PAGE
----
Court breathes life back into 10th Amendment

In a sports book.

What a refreshing concept: Congress may exercise only those powers granted to it by the Constitution, all other powers belong to the states and the people themselves.

In an opinion issued today, Justice Samuel Alito tossed the Professional Amateur Sports Protection Act of 1992, which outlawed sports gambling, though Nevada a couple of other states were grandfathered. The decision was 6-3.

Here is what Alito stated:

The legalization of sports gambling is a controversial subject. Supporters argue that legalization will produce revenue for the States and critically weaken illegal sports betting operations, which are often run by organized crime. Opponents contend that legalizing sports gambling will hook the young on gambling, encourage people of modest means to squander their savings and earnings, and corrupt professional and college sports.

The legalization of sports gambling requires an im­ portant policy choice, but the choice is not ours to make.


Congress can regulate sports gambling directly, but if it elects not to do so, each State is free to act on its own. Our job is to interpret the law Congress has enacted and decide whether it is consistent with the Constitution. PASPA is not. PASPA “regulate[s] state governments’ regulation” of their citizens … The Constitu­tion gives Congress no such power.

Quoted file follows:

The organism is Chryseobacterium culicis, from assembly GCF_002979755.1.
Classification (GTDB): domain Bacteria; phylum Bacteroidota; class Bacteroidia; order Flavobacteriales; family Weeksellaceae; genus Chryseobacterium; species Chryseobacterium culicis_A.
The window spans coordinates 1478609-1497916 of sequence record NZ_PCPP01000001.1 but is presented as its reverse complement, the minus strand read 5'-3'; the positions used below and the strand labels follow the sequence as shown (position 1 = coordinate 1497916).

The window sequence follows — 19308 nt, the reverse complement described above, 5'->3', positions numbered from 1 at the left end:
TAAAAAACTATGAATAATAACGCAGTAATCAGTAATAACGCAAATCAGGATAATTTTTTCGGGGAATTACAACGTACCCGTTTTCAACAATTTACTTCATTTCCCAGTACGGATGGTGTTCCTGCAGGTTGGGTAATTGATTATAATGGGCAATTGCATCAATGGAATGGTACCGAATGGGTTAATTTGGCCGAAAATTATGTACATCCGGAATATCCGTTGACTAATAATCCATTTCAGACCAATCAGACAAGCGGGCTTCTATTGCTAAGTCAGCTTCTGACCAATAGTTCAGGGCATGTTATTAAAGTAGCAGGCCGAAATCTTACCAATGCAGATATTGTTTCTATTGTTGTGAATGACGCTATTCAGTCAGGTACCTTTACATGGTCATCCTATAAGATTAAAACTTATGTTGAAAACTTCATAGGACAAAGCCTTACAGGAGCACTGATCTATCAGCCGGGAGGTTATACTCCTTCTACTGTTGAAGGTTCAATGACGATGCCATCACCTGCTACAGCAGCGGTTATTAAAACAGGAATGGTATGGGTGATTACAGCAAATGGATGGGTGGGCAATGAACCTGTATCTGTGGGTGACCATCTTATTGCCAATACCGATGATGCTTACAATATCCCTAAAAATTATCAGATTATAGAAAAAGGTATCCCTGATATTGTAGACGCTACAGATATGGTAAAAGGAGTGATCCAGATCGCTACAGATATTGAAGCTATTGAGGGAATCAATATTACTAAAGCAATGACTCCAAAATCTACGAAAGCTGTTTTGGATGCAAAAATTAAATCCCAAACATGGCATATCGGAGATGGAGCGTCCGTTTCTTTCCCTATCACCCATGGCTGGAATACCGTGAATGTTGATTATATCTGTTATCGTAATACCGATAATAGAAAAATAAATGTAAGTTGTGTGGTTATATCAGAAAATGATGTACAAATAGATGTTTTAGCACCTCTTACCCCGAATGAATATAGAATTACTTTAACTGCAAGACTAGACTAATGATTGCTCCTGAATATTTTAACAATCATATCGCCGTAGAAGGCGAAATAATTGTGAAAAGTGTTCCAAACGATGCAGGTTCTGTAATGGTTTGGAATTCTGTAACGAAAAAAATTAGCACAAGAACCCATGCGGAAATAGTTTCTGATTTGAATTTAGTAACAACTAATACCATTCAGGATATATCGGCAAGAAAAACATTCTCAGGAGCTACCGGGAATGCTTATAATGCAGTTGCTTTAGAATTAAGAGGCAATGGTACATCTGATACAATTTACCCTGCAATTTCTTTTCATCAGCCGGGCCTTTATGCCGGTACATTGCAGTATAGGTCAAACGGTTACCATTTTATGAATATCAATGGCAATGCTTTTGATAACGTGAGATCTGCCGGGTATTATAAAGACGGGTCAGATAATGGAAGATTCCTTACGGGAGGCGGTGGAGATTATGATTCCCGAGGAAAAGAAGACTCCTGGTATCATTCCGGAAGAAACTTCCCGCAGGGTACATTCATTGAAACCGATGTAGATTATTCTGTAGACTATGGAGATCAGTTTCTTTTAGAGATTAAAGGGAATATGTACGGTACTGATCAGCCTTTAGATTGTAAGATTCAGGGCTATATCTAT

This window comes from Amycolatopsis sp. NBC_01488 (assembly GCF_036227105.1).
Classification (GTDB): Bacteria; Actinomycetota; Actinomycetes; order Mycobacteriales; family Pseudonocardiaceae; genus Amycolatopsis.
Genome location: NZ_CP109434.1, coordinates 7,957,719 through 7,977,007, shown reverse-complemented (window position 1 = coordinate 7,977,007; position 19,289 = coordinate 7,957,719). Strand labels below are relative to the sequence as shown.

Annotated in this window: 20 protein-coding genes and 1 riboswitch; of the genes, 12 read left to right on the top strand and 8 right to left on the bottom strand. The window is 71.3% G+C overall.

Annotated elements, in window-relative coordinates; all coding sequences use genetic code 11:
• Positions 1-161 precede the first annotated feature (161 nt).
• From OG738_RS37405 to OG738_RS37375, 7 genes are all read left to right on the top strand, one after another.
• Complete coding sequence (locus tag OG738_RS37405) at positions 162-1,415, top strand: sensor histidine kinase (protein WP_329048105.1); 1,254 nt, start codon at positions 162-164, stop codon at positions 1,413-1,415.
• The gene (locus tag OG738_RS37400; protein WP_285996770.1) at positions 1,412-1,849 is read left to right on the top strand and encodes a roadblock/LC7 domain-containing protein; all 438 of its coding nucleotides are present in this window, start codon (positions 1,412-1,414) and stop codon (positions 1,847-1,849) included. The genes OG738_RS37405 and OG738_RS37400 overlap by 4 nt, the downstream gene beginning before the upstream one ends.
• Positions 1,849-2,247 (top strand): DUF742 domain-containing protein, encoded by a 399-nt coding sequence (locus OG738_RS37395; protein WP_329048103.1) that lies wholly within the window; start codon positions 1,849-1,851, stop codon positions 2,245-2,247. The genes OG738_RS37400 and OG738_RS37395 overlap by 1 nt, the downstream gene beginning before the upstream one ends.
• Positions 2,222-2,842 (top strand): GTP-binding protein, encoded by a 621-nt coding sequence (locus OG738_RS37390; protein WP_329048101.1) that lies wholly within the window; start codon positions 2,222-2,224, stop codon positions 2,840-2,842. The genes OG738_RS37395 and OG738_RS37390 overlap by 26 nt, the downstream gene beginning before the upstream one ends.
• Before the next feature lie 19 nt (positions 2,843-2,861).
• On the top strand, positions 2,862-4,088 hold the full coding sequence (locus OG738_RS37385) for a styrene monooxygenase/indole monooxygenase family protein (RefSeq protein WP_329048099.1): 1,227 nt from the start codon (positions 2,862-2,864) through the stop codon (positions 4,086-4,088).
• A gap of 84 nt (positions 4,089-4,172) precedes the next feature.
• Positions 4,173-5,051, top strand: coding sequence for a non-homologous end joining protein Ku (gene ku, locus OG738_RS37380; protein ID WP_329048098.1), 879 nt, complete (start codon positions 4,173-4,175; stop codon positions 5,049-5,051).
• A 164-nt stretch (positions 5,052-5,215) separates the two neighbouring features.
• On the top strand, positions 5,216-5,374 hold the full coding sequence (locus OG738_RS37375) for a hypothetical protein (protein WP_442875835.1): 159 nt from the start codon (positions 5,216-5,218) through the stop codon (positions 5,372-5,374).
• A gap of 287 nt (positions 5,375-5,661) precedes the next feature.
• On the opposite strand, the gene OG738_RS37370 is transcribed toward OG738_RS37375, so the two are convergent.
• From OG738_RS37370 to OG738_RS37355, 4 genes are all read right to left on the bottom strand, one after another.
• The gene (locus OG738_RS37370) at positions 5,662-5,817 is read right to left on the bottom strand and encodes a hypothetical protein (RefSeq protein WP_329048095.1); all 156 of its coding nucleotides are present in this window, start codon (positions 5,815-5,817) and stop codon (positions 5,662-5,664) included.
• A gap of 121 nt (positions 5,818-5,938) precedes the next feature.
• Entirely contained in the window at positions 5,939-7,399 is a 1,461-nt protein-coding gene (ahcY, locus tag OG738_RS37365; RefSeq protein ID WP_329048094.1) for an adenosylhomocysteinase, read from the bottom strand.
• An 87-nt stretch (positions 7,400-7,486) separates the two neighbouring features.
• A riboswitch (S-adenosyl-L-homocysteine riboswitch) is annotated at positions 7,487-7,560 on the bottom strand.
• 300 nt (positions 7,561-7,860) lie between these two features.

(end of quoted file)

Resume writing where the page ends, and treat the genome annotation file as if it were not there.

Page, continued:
The long dormant 10th Amendment lives.


7 comments on “Court breathes life back into 10th Amendment

  1. Steve says:

    Seems this would have an effect on state marijuana laws.

  2. Bill says:

    I’ll have to read the case more carefully but arguably, it probably stands more for judicial restraint than state’s
    rights. Whatever, it is refreshing to see the court decline to legislate from the Bench.

  3. Anonymous says:


    Legislating from the bench is precisely what 6 judges did in this case. Rather than do what precedent requires, which was to strike unconstitutional laws, but leave ones that are constitutional alone, the court’s right wing (and Justice Kagen) decided to ignore precedent.

  4. Rincon says:

    Let me see if I get it. The federal government has the right to ban some drugs, but not some forms of gambling. Boy, that’s almost semi-logical.

  5. Samantha says:

    Nothing to do with anything other than greed,. Oppourtunities to take poorlycuneducated working people’s money for a fantasy with odds against them they cannot understand. Easy profits while doing no waork at all.

  6. Steve says:


    I presume a fat finger was involved. however “poorly uneducated” would be a double negative.

    So you probably meant to denigrate the “uneducated” or “poorly educated” (taking a side swipe at their teachers and schools along the way here)

    Much more importantly, there are a lot of uneducated people who do quite well for themselves in this country. Moreover, many of them don’t get taken in like the majority of Bernie Madoff’s well educated, wealthy investo….err, marks.

    Gambling is an equal opportunity addiction effecting all education levels equally.

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